Sunday, April 28, 2013

Spring fling

Flinging open the windows, I let in the warm late-April sunshine that illuminates every single speck of winter dust; and that’s when the frenzy begins.

The cold, erratic weather this season delayed spring cleaning, but before I know it I am immersed in the annual ritual.

“I must confess that I find housework very tiresome in spring. So much suddenly seems to need doing,” said Gladys Taber, who wrote about life at Stillmeadow, her seventeenth-century Connecticut farmhouse. “The light is brighter now, and lasts longer, and it shows up everything! You can’t do it all at once – curtains, rugs, woodwork, attic and cellar.”

But I try.

I dust, wash windows and vacuum, but while I’m cleaning every nook and cranny of the dining room furniture, I glance at the stove and think how nice it would be to make a batch of chocolate chip cookies.

I abandon the Swiffer, grab the cookie sheet and preheat the oven; and before long the cookies are baking in the oven.

Now where was I?

I pull the sheets off the bed and carry the laundry downstairs. I put the summer comforter in the washing machine.

The front doorbell rings. I run upstairs and accept a delivery, but before she leaves, I make a dash for the kitchen counter and return with a warm cookie.

Now what was I doing?

I begin cleaning the kitchen. Then I head downstairs to move the comforter to the dryer.

While I wash the cookie sheet, I stare out the open window and watch a black-capped chickadee nibbling at the feeder.

Then the dryer buzzer rings, and I rush downstairs to get the comforter and make up the bed with new linens.

Munching on a cookie by the picture window, I see the gorgeous purple azaleas in the front garden.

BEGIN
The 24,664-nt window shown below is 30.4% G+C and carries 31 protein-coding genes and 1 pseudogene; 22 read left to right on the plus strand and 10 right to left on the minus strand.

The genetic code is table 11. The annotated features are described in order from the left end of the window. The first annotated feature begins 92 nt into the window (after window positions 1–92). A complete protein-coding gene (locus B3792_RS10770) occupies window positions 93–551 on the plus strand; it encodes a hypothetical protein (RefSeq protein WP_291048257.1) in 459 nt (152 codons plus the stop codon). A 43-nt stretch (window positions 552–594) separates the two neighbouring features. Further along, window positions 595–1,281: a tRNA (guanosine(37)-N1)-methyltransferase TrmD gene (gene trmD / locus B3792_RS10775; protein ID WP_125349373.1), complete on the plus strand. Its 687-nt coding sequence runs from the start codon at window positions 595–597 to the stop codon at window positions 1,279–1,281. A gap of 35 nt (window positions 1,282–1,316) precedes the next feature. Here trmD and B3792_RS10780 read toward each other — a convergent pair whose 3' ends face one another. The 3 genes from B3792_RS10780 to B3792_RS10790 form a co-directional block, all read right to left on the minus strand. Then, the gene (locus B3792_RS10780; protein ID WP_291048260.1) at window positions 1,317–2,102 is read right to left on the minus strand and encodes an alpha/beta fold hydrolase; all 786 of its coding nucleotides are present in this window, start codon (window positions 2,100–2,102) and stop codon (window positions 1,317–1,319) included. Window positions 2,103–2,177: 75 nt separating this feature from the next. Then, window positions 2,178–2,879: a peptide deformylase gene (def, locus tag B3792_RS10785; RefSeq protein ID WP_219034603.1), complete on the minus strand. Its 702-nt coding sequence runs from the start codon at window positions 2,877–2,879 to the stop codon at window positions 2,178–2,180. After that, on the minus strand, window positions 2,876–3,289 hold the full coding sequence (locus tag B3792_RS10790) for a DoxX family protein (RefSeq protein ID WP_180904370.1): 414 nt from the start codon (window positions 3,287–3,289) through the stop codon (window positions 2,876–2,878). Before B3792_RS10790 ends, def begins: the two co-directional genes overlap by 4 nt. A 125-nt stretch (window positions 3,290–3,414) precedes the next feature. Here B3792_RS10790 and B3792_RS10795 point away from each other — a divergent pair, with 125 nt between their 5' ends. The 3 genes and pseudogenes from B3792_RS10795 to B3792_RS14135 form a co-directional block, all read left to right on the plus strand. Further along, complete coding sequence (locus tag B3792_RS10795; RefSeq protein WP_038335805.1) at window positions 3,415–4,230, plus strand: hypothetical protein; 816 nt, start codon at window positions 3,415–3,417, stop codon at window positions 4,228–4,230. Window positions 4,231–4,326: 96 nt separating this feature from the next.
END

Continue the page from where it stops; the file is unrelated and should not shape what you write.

“It’s little I care what path I take / And where it leads it’s little I care / But out of this house, lest my heart break, / I must go, and off somewhere,” wrote Edna St. Vincent Millay, a Maine native.

I bolt.

“Before she has her floor swept / Or her dishes done, / Any day you’ll find her / A-sunning in the sun!” said the poet.  

Sunday, April 21, 2013

Life after the Boston bombings

Seven years ago, I was on a weeklong fellowship for religion journalists at Brandeis University in Waltham.

One of the guest speakers was a journalist whose beat was Homeland Security.

After the lectures, the college hosted a reception; and I had the opportunity to speak to him.

“Do you think we are safe from future terrorist attacks?” I asked him.

“Let me put it this way,” he said. “We have stopped every terrorist attack since 9/11. But the odds are that we can’t be right 100 percent of the time.”

His words ring in my ears as I walk along the beach, seeking comfort in this place I have fled to since childhood.

Agitated, I stumble over rocks and slide into gullies, footprints of a violent New England winter.

Under overcast skies, the Sakonnet barely ripples at low tide, looking more like a pond than a saltwater river stretching to the Atlantic.

Outside of an occasional cry of a gull, the beach is quiet; but I can still hear the bombs, shattering our world.

Alone on the beach, I have no false sense of security as I contemplate my bearings, about an hour south of Boston and fifteen minutes from UMass Dartmouth.

I pray for the victims and for us to have the courage to carry on.

“Even though I walk through the shadow of the valley of death, I will fear no evil, for You are with me,” says Psalm 23.

Back at home, my husband and I await the start of the Red Sox game.

I smile at the “Boston Strong” signs and marvel at the resilience of these folks who have come out of hiding, having spent yesterday in lockdown.

The opening ceremony yanks at my heartstrings, and I cry for the victims – the dead and the injured – and for the rest of us who have lost our innocence and peace of mind.

I wipe away tears as I join in the singing of “The Star Spangled Banner.”

The game begins and Big Papi is back, a tower of strength on the field and off.

For a few minutes we forget. It is just another day at Fenway, and Red Sox Nation is cheering for the home team.

Wearing a Red Sox cap, Neil Diamond, “The Jazz Singer” himself, steps onto the field and begins singing “Sweet Caroline.”

The Sox win their seventh game in a row.


Saturday, April 13, 2013

Rising tide

The view of the salt marsh from our backyard.
A cold, gray, dreary April morning, we drive to the summer house and notice that we have a new neighbor.

But thank God, the nearby cottages are still occupied by our friends from years past.

No, this stealthy neighbor is slowly moving in and changing the geography of our coastline.